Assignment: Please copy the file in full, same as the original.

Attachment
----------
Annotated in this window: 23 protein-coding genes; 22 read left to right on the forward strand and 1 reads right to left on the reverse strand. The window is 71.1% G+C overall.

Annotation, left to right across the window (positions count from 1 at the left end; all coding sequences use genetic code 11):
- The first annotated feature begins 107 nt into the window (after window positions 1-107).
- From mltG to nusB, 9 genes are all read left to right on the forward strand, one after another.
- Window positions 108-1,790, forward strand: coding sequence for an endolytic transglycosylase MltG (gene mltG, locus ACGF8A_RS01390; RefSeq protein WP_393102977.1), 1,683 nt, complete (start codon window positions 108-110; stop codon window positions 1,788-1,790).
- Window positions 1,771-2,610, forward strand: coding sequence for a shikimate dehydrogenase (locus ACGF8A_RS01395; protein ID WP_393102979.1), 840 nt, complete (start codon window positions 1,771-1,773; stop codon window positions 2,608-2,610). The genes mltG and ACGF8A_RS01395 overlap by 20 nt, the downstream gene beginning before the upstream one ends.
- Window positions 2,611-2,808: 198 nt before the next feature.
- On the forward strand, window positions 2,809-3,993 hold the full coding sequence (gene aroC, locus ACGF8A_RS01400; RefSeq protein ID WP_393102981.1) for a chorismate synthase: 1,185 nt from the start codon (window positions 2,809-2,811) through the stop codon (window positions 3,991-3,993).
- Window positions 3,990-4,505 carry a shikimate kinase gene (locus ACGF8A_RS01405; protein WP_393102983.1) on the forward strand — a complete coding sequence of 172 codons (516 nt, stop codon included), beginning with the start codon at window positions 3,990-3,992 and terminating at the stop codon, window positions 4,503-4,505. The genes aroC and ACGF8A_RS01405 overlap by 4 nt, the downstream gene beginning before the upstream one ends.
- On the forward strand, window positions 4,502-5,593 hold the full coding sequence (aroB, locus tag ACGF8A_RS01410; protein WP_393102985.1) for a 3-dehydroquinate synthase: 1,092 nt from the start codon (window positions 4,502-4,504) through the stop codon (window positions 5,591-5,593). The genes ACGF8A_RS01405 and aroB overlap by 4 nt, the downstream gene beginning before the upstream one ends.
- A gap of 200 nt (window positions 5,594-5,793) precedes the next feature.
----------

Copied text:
Annotated in this window: 23 protein-coding genes; 22 read left to right on the forward strand and 1 reads right to left on the reverse strand. The window is 71.1% G+C overall.

Annotation, left to right across the window (positions count from 1 at the left end; all coding sequences use genetic code 11):
- The first annotated feature begins 107 nt into the window (after window positions 1-107).
- From mltG to nusB, 9 genes are all read left to right on the forward strand, one after another.
- Window positions 108-1,790, forward strand: coding sequence for an endolytic transglycosylase MltG (gene mltG, locus ACGF8A_RS01390; RefSeq protein WP_393102977.1), 1,683 nt, complete (start codon window positions 108-110; stop codon window positions 1,788-1,790).
- Window positions 1,771-2,610, forward strand: coding sequence for a shikimate dehydrogenase (locus ACGF8A_RS01395; protein ID WP_393102979.1), 840 nt, complete (start codon window positions 1,771-1,773; stop codon window positions 2,608-2,610). The genes mltG and ACGF8A_RS01395 overlap by 20 nt, the downstream gene beginning before the upstream one ends.
- Window positions 2,611-2,808: 198 nt before the next feature.
- On the forward strand, window positions 2,809-3,993 hold the full coding sequence (gene aroC, locus ACGF8A_RS01400; RefSeq protein ID WP_393102981.1) for a chorismate synthase: 1,185 nt from the start codon (window positions 2,809-2,811) through the stop codon (window positions 3,991-3,993).
- Window positions 3,990-4,505 carry a shikimate kinase gene (locus ACGF8A_RS01405; protein WP_393102983.1) on the forward strand — a complete coding sequence of 172 codons (516 nt, stop codon included), beginning with the start codon at window positions 3,990-3,992 and terminating at the stop codon, window positions 4,503-4,505. The genes aroC and ACGF8A_RS01405 overlap by 4 nt, the downstream gene beginning before the upstream one ends.
- On the forward strand, window positions 4,502-5,593 hold the full coding sequence (aroB, locus tag ACGF8A_RS01410; protein WP_393102985.1) for a 3-dehydroquinate synthase: 1,092 nt from the start codon (window positions 4,502-4,504) through the stop codon (window positions 5,591-5,593). The genes ACGF8A_RS01405 and aroB overlap by 4 nt, the downstream gene beginning before the upstream one ends.
- A gap of 200 nt (window positions 5,594-5,793) precedes the next feature.